• If the encryption used is poor (or non-existent), it will be simple for an experienced hacker to unlock it.
    • If the password chosen is poor, it can easily be detected by simply trying all the words in the dictionary, along with common variations on them.  This is both fast and easy to do these days.

So, how secure is that “password protected file?”  You can answer part of that yourself by looking at what the “password” being used is.  Also, a quick search on Google shows lots of tools out there for “password recovery” for Word, Excel and other files!  I.e. one of the first search results we saw was Password-Studio.  Anyone could get one of these programs and have a good chance of quickly unlocking a password-protected file.  Furthermore, most password-protected files generated by standard programs are not very well encrypted. Not too secure, huh?

How does SecureLine work?

SecureLine supports a number of different encryption modes from the very simple TLS or advanced PGP and S/MIME encryption methods.  However, we find that accounts prefer the simplicity and clear security of our “Escrow” secure message pickup method:

  1. You create an email with any number of attachments and select SecureLine to send it to your client.
  2. Your client gets a notice of the secure message and goes to LuxSci’s SecureSend Portal by clicking on a link contained in the notification email.
  3. Once in the SecureSend Portal, your client registers (1st time only) or answers a question that you have agreed upon which allows them to access and download the information and/or documents sent by you to them.  Your clients can reply back to you securely from this secure portal.
  4. Your clients can initiate a secure email to you by going to a website link that you provide to them. (That website can be Private Labeled with your own domain name, logo, and graphics, if you like.) There, the client uses your LuxSci email address to send you an encrypted message using a simple WebMail interface.
  5. You can view the message in your normal LuxSci web-based email or in your email program (i.e. Outlook or Thunderbird).   You can also reply securely to your clients from web-based email or Outlook (or other programs) right away.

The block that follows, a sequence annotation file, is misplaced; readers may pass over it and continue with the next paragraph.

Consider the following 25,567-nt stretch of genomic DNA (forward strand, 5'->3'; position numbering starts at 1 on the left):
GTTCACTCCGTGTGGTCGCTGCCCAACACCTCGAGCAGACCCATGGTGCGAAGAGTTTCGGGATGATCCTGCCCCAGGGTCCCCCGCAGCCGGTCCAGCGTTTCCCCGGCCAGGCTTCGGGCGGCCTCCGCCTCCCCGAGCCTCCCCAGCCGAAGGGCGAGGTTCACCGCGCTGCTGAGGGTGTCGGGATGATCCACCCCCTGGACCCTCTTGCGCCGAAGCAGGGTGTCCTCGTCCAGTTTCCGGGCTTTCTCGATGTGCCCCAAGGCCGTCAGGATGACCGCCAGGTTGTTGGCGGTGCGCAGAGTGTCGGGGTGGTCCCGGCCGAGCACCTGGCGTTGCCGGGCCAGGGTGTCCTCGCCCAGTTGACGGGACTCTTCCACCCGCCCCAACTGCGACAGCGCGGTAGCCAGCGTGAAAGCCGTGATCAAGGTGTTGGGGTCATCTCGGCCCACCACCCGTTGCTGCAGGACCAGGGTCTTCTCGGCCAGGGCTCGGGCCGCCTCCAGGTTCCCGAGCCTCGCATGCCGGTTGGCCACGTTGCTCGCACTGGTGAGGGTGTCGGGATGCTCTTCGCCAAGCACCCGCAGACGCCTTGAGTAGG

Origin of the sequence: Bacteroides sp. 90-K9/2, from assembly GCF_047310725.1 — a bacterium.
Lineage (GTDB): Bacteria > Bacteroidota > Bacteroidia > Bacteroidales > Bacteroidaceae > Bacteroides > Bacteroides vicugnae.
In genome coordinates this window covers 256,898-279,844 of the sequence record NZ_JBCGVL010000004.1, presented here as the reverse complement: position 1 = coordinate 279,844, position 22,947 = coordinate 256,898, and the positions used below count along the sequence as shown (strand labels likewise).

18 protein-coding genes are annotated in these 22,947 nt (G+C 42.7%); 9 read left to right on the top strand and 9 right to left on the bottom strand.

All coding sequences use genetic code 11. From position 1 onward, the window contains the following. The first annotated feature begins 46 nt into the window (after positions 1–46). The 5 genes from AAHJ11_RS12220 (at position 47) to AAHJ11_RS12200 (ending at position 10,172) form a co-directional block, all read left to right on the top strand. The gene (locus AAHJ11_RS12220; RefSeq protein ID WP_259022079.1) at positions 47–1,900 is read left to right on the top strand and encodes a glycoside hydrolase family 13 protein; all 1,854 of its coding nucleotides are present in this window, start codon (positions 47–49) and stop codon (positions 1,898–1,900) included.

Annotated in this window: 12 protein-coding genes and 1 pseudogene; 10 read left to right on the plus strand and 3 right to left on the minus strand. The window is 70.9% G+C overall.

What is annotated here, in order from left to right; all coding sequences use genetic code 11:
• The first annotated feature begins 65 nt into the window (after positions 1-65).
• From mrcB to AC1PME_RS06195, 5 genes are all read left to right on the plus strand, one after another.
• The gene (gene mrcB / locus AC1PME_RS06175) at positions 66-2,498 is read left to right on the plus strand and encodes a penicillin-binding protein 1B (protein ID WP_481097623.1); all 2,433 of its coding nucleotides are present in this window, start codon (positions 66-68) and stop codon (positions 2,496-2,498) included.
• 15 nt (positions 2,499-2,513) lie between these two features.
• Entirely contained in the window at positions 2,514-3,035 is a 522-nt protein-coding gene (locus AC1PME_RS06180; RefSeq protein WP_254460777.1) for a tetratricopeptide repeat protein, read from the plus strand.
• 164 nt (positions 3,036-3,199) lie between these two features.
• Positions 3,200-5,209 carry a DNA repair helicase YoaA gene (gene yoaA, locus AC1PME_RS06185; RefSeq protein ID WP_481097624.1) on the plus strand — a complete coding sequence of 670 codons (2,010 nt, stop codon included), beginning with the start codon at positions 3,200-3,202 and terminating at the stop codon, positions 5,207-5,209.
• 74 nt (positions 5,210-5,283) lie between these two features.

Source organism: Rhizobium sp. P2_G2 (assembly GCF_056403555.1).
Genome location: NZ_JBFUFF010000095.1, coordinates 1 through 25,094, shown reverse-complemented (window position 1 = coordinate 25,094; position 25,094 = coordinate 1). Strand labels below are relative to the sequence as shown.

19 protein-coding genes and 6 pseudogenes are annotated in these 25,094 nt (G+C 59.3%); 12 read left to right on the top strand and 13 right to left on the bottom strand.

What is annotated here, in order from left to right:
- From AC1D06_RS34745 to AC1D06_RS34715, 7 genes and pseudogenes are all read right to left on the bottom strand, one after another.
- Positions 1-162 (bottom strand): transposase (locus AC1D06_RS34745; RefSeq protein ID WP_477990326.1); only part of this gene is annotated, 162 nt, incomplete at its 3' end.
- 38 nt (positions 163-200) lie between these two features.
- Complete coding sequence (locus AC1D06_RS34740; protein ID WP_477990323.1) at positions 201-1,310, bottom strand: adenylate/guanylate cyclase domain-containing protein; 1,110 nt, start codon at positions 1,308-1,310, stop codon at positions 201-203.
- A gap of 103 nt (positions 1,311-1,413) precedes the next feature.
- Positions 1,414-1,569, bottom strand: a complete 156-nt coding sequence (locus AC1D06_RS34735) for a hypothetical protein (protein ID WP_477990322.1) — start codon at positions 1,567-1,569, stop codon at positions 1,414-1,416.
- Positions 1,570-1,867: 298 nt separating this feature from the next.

Both scenarios are ensure secure, end-to-end encryption. Neither option requires your client to “setup” anything.   Your clients only need your one email address that you provide to them.  Sounds easy?  It is!

This is much better than using a “password-protected file” as the message and files are never sent over the Internet and can never be intercepted and subject to direct attack.  They remain encrypted and safe on a secured server until the recipient comes along and proves that (a) s/he received the message, and (b) can answer the security question that you have provided.

If you would like to discuss how SecureLine might apply to and be customized for your organization, please contact LuxSci Sales.  The cost/benefit of LuxSci’s SecureLine email will be apparent to you very quickly!

The increased business and enhanced reputation for your business will be directly related to your proactive use of secure email.

5 Responses to “Is your Accountant protecting your privacy and identity?”

  1. How Secure are Password-Protected Files? | LuxSci FYI Says:

    […] Edited by Erik Kangas, PhD, President of LuxSci Bringing you news, solutions and insider insight on LuxSci and our digital life « Accounting, Taxes, and Identity Theft […]

  2. brandon Says:

    Identity theft is a big problem these days. In times of recession people will stoop to ultimate lows to make money for their families. I found some good ways to prevent identity theft in this article. I hope it helps you too

    http://www.gotoguy.com/2009/02/15/prevent-identity-theft/

  3. Mitigating Threats To Your Email Security and Privacy | LuxSci FYI Says:

    […] cost of ignoring email threats can be catastrophic: loss of email and confidentiality, identity theft, lack of privacy, even the loss of the use of your […]

  4. Chartered Accountants in Sydney Australia Says:

    Identity theft is an issue all across the world.

    It is best that people ensure that they keep their mail secured and take precautions before handing out information.

  5. terryknight75 Says:

    thanks for the tips on theft policy we really have to pay attention to this